Top 10 business/economics stories of 2010

Here is an interesting list (in no particular order) of the top 10 business/economics related stories of 2010 from John Cassidy of The New Yorker:

1. Greece goes bust. Last year’s conventional wisdom: sovereign debt crisis don’t happen in developed countries, especially ones located in Europe. This year’s conventional wisdom: Portugal and Spain are next.

2. The BP oil spill. What was that about “Beyond Petroleum”?

3. Bush tax cuts for the rich stay in place. In today’s political system, can either party ever raise taxes on anybody? And if they can’t, what does that mean for the deficit, the dollar, and Pax Americana?

4. Ireland goes bust. Bye bye Celtic Tiger, hello Flattened Kitty.

5. The Dodd-Frank financial-reform bill. Closing price of Goldman Sachs stock on the day it was signed into law, July 15: $145.22. Closing price on December 15: $165.21.

6. General Motors IPO. Who said industrial policy doesn’t work? With Ford also making decent profits, perhaps there’s life in Detroit after all.

7. The “double dip” recession. Despite the warnings of Nouriel Roubini and others, this was the dog that didn’t bark.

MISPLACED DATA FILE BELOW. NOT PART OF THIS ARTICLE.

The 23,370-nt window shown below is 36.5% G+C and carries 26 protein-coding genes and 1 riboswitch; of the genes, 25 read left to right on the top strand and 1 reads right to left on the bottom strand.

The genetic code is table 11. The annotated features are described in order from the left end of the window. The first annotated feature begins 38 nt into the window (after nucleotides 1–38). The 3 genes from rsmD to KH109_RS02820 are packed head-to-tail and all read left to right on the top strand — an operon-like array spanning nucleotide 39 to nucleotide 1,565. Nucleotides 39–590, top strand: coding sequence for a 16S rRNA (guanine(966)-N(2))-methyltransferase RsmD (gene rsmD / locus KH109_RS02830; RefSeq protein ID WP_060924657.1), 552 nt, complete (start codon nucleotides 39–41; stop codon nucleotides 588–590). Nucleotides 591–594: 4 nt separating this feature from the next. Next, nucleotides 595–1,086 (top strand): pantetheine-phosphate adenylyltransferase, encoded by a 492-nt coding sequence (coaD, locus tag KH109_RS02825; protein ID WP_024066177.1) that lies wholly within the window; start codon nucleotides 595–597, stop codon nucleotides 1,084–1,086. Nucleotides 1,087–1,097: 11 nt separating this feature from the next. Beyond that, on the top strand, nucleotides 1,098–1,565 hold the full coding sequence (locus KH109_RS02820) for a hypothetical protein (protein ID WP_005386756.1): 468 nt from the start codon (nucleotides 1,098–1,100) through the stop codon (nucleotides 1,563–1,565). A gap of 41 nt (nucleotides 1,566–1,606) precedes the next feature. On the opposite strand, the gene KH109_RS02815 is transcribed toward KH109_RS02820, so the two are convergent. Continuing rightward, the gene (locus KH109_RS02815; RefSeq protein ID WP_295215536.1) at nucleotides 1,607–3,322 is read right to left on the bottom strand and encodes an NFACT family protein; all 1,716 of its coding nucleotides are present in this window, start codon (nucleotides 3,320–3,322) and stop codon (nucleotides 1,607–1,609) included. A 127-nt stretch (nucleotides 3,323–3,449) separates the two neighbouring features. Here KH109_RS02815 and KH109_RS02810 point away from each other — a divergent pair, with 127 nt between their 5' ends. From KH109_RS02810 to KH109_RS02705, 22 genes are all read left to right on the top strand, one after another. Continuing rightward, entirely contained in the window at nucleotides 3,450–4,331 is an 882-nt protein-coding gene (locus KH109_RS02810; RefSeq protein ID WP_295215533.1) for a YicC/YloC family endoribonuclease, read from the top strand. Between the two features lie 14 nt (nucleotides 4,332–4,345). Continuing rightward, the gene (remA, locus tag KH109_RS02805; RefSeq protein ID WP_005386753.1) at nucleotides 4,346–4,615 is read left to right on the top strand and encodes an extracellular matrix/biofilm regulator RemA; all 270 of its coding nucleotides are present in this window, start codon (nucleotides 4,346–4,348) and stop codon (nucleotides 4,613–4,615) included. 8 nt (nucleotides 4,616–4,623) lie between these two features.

8. The iPad. Who needs paper, anyway?

9. The TARP turns a profit for taxpayers, almost. Come back, Hank Paulson, all is forgiven. (Not you, Tim Geithner: you still don’t get any credit…)

10. Austerity returns
—to Ireland, Greece, the U.K., and, perhaps in 2011, to the U.S.A. But will it work? With apologies to T. S. Eliot, here’s a poem for the holidays:

Austerity, Austerity, there’s no one like Austerity
He’s broken every human law
He breaks the law of gravity
His powers of levitation would make a fakir stare
And when you reach the scene of crime Austerity’s not there!

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